Stories We're Following this Week

News + Insights from Around the Web + The Patient's Playbook Bottom Line. 


How Will You Pay for Future Medical Care?

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“They’re the people who get their flu shots, get their mammograms, exercise, always wear seatbelts.”

—Research shows that people who buy long-term care insurance tend
to be cautious, conscientious, and least likely to need it. (NYT)

Bottom Line: Americans are living longer than ever before. Yet, we are terrible at planning for the inevitable: How to pay for medical care in our golden years. As the story notes, the average annual cost of a semiprivate room in a nursing home is $81,030, while the average home health care cost is $21 an hour. Whether you buy insurance, stash money away for the future, or take another approach, this thoughtful story delves into important factors to consider—including seeking the advice of a financial planner. 


Should You Take a Break from Drinking?

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“Even a glass of wine is 250 to 300 calories. If you multiply that times seven, that’s 2,000 calories a week. That’s about a pound of weight lost a week if nothing else changes and you simply eliminate alcohol.”

-Better sleep, more energy, and a happier liver are among the many
suspected benefits of an alcohol cleanse. (WebMD)

Bottom Line: Anecdotal evidence indicates that alcohol vacations are like a "reset" for your body. Take, for example, the results of an impromptu study in 2013, involving 10 New Scientist staffers (the "subjects") and researchers at the Institute for Liver and Digestive Health at University College London Medical School. The subjects, who considered themselves to be normal drinkers ("normal" for Londoners, that is), abstained for five weeks. At the end of their dry spells, their liver fat fell by an average of 15%, blood sugar fell by 16%, cholesterol dropped by 5%, and they lost an average of 3 pounds each. (They also reported less social contact.)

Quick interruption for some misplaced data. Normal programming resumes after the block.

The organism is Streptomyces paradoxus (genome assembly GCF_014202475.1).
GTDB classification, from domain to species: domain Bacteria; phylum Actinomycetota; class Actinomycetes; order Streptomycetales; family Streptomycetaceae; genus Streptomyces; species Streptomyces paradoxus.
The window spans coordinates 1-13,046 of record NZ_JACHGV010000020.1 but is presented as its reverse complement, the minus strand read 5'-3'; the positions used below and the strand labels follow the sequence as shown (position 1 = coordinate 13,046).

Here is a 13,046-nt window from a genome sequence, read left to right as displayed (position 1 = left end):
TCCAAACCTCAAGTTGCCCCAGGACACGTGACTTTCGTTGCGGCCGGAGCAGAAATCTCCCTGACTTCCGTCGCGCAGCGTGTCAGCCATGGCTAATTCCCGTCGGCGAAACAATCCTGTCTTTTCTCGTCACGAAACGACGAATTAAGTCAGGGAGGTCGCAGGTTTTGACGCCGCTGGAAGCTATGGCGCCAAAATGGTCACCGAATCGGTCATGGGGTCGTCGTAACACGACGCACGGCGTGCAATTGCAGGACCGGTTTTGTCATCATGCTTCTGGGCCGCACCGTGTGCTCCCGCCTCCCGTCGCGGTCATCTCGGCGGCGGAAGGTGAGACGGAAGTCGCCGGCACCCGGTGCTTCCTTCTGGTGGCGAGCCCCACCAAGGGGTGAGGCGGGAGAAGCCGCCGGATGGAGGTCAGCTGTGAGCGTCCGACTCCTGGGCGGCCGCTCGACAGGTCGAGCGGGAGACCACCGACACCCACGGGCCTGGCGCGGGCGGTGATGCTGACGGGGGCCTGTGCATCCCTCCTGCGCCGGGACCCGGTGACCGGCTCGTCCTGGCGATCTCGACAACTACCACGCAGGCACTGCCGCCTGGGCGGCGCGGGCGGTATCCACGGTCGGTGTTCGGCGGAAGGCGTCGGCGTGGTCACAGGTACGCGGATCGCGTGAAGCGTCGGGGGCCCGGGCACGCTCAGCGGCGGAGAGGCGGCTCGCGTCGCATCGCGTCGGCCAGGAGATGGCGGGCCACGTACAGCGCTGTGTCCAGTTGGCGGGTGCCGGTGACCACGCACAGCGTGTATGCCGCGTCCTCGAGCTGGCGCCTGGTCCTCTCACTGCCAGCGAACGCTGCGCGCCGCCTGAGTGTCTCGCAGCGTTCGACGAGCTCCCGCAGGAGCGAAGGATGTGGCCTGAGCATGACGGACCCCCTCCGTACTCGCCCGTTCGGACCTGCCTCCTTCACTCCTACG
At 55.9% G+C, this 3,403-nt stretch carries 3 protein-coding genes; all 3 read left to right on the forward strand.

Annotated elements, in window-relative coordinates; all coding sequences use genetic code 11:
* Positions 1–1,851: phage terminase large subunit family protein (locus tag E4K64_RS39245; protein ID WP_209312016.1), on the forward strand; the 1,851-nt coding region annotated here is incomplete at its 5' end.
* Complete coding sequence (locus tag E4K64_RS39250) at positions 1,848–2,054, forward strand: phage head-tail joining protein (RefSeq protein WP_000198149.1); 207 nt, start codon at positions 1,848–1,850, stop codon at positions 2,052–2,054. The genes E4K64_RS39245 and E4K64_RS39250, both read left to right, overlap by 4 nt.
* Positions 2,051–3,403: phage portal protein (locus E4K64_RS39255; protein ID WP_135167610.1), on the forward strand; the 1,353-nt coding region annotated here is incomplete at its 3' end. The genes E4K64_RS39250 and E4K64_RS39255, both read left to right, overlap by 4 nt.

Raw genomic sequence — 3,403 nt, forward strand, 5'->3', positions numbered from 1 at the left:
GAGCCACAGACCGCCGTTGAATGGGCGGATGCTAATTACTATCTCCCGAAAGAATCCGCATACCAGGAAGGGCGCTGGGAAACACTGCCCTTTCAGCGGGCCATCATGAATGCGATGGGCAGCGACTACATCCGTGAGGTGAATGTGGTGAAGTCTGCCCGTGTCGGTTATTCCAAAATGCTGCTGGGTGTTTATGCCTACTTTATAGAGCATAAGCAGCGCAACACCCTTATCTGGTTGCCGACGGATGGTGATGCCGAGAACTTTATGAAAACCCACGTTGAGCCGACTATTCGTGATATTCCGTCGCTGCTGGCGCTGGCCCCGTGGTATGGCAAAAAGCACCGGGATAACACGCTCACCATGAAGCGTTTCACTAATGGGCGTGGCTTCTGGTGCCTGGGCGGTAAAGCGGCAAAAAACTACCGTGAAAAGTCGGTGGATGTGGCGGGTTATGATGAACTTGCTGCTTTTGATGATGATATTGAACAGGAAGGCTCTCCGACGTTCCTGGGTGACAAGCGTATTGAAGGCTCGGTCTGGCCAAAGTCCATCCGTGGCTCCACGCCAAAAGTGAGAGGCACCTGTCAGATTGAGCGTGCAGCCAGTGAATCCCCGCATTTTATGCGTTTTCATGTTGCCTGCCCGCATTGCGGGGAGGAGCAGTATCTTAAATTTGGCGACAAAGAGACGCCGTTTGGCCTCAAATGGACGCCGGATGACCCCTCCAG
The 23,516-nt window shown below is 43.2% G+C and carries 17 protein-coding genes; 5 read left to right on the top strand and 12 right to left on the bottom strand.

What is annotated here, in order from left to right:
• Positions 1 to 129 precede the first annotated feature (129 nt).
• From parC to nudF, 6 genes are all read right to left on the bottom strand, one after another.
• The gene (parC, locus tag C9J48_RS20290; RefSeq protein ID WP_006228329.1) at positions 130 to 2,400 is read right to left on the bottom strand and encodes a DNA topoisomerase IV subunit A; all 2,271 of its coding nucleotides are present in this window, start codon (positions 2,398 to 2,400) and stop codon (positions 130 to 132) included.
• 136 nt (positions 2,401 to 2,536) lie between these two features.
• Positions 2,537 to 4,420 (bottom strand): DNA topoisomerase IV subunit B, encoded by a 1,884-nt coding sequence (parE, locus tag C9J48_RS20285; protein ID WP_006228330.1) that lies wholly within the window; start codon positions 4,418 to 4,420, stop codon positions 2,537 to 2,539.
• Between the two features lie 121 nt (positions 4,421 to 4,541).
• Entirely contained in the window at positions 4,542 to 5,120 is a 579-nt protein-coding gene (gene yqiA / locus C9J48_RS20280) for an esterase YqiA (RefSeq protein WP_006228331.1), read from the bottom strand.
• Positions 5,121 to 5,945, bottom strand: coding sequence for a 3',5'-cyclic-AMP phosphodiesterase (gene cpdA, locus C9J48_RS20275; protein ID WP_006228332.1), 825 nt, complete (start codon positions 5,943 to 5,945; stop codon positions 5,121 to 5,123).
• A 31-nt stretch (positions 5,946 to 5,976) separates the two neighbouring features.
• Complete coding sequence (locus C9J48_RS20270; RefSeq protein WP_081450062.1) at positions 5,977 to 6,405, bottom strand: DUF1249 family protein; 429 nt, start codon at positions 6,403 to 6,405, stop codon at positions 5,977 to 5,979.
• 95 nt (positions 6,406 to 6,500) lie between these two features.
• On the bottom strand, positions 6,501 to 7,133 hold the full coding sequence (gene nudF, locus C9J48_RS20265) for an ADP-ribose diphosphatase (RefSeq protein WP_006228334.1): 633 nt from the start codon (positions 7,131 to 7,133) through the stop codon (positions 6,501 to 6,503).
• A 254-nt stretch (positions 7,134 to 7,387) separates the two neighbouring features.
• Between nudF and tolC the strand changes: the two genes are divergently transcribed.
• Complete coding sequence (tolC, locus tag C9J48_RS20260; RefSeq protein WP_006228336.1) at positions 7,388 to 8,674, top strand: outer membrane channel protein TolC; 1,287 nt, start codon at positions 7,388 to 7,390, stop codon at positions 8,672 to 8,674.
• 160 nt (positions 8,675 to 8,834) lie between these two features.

This is What it Feels like When Adults Discover They Have Autism

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"I was elated. I was so relieved. I felt vindicated. So much of my life had always been such a mystery, but I had a real answer now."

—Three adults with autism describe how they discovered their
condition late in life—and what it meant for them. (NPR)

Bottom Line: Getting a diagnosis of autism was as revelatory as it was a relief for these individuals and their families. But a diagnosis is just the first step in a long journey. As with any condition, it's important to seek out an expert—someone whose practice is totally focused on your specific problem—who can confirm (or disprove) your diagnosis and provide the full picture of your illness. The disease-specific philanthropies devoted to your condition are a great place to turn for support and guidance along the way.


Quick Guide: How Long Do Leftovers
Last in the Fridge?

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"If something gets soggy, absorbs too much moisture, or a sauce starts to separate, you probably want to pass on seconds."

—A food safety expert at the USDA provides basic guidelines—from leftover
pizza to pad Thai. (Refinery29)

Bottom Line: Food-borne illness is no picnic. But do you really need a chart to tell you not to eat four-day old pizza that's starting to emit a strange smell? As the author notes: "If something looks or smells bad, don't eat it."